In miniature golf, windmills and clowns are so over. Designed on computers, today’s layouts demand skill. By evolving with the game, a little Shore company has become an industry giant.
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Glenn Lynn was fresh out of Rutgers in 1991, wondering what he could do with his landscape architecture degree. Ambitiously, he sent a resume to Harris Enterprises in the hopes of becoming a golf-course designer.
“Back then, they told us to be creative in our resumes, so I sent this fancy thing with a tree and an open sky,” he recalls. The boss, Rich Lahey, liked what Lynn sent and called him immediately.
“He left a message about being from Harris Miniature Golf,” says Lynn, who at first dismissed it as a wrong number. But eventually he called, went to Wildwood for an interview and, very much needing a job and wanting to work at the Shore, decided to give it a whirl.
Two decades later, Lynn is chief operations officer at Harris, second in command of one of the largest miniature golf design and construction companies in the nation.
“It may not be Augusta National,” he says, “but I am really proud of the work we do, and the millions of people who play our courses.”
In 1991, mini golf “was primarily a resort game, where people came once a year and no one really cared what they scored, just so it was fun,” he says. “It is more of a skill game these days, and we have had to adapt.”
Harris courses now sport water hazards, fairway-like approaches, multiple levels and undulating greens. The tacky windmills of the past are nowhere to be found.
“The trend is to have something that people may go to a few times a year,” says Lynn. That has meant more demand for inland courses. A more flickering trend over the last decade were indoor, black-light courses. Successes include Medieval Fantasy, a Harris course on the boardwalk in Ocean City, but the problem with indoor courses is that they lack curb appeal.
“You want people to see your course from the road,” says Lynn. “That is what attracts people to play. Indoor courses can work on the boardwalk, but we don’t do them much otherwise.”
Some localities have turned to mini-golf to boost revenues. Expounding on the animal theme of Essex County’s Turtle Back Zoo in West Orange, Harris designed and built a 19-hole layout with 14 creature features, including a 12-foot-tall elephant. It opened in 2010, about the same time the Township of Woodbridge hired Harris to build a mini-golf course on a few acres of open land opposite its ice- and roller-rinks.
That layout opened April 9. By the end of August it had amassed a profit of $65,000, slightly more than projected.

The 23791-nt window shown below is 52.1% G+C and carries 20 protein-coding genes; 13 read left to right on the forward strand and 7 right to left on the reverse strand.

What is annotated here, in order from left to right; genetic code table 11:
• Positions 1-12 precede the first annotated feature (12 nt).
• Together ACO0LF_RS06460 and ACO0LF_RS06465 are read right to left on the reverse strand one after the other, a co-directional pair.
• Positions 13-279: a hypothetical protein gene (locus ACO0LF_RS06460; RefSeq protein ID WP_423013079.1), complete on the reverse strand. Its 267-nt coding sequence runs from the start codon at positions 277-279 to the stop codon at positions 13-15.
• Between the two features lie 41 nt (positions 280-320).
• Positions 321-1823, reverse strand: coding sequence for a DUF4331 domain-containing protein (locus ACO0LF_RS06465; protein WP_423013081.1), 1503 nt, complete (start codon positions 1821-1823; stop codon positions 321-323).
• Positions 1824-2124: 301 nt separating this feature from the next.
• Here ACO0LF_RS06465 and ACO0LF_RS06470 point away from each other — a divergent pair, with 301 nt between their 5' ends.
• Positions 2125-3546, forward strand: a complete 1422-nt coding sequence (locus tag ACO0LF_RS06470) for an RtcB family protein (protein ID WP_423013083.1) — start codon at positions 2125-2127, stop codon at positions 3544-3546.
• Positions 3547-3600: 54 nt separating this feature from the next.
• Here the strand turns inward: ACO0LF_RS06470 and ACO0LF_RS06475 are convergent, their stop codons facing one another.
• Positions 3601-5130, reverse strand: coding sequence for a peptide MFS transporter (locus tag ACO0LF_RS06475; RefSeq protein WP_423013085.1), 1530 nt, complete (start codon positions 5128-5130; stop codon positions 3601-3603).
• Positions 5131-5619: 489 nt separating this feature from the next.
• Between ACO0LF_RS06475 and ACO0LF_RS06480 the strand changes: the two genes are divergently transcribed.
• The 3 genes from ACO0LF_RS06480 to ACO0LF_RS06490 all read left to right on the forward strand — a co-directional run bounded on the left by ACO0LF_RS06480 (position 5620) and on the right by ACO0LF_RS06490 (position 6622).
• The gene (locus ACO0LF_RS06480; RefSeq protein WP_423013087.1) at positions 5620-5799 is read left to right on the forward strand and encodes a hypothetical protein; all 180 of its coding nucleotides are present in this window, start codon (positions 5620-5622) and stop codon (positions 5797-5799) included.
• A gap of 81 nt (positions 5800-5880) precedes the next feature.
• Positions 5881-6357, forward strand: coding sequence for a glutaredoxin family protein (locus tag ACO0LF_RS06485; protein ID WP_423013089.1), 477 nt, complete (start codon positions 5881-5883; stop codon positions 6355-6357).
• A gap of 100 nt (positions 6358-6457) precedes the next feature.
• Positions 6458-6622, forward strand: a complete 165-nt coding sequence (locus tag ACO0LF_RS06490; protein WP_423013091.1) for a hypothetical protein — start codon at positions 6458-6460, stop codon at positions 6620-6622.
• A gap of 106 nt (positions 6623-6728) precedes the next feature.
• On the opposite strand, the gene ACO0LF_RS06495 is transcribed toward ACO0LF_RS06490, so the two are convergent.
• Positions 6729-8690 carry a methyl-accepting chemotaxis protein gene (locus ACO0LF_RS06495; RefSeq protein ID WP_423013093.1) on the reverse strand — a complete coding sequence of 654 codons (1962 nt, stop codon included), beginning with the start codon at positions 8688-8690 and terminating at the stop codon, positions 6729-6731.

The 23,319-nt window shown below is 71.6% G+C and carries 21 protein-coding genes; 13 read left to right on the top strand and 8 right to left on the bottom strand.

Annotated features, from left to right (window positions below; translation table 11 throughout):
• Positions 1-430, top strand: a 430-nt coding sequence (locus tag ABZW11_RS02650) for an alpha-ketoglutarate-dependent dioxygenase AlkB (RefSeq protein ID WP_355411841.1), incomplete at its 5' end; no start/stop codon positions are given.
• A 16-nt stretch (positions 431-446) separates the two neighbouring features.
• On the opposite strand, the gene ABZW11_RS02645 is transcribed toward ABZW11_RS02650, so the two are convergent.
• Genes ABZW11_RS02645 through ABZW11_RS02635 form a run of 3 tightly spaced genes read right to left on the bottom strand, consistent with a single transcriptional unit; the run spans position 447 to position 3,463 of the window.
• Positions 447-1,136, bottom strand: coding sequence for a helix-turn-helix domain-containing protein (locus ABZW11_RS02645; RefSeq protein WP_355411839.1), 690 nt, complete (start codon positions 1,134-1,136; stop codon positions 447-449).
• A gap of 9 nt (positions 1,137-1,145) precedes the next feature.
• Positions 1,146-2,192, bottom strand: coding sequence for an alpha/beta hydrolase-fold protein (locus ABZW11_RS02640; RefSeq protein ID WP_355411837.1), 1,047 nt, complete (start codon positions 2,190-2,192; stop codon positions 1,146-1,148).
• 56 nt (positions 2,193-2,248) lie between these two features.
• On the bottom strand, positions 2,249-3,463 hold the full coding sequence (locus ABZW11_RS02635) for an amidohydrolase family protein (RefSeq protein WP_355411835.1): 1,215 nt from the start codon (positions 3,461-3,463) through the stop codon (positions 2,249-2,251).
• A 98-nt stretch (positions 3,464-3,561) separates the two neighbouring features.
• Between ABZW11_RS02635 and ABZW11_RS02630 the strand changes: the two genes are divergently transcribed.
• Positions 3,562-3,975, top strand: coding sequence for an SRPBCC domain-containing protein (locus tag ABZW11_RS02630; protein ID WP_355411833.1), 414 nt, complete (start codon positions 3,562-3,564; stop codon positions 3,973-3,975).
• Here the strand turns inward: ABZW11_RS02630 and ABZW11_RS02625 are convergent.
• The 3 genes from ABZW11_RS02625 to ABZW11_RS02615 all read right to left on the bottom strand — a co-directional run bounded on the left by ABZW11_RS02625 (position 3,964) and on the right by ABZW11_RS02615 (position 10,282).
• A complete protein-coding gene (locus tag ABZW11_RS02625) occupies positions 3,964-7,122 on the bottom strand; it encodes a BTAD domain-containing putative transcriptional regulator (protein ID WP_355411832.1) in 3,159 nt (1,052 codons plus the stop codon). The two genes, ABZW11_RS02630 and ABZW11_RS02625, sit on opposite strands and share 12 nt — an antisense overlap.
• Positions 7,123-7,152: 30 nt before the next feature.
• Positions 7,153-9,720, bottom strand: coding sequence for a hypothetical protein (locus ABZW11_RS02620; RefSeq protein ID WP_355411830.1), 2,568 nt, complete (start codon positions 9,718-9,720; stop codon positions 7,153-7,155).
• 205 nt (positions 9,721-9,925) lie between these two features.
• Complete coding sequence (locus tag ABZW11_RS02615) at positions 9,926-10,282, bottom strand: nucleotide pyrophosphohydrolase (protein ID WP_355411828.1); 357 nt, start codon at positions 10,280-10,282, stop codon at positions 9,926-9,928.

“It took a few weeks for people to know we were there and kids to get out of school,” says Vito Cimilluca, Woodbridge’s recreation director. “But this is beautiful, and now we have kids on dates, families and even corporate parties.”
The layout Harris designed for Paramus in 2007 generates about $250,000 in annual fees—enabling its construction bond issue to be paid back in two years. Holes 4 and 17 intersect at right angles, just like Routes 4 and 17.
The designing at Harris is primarily done on computers. Harris employs about 15 people, including a landscape architect, a designer and construction crew in an old warehouse in downtown Wildwood, and builds about 25 courses a year for clients around the country, though mainly in the Northeast.
Joe Harris, a Wildwood handyman, started the business in the 1950s, building all the hazards himself and selling courses mostly at the Shore. More than 30 years passed before he decided he needed a salesman. On a Friday, Harris hired Rich Lahey. He was supposed to start work that Monday, but over the weekend Harris died of a heart attack. Lahey stayed on, and is now company president.
The company occasionally is asked to recreate an actual golf hole or two on a smaller scale on private property, but typically refers such customers to designers of full-size courses. But when music producer Fred Jerkins (who with his brother Rodney has written and produced songs for Brandy, Destiny’s Child and Whitney Houston) wanted a nine-hole miniature layout at his home in Galloway Township, Lynn warmed to the task.
“Some people, like Fred, just like the short game,” he says. “We can do that better than anyone.”
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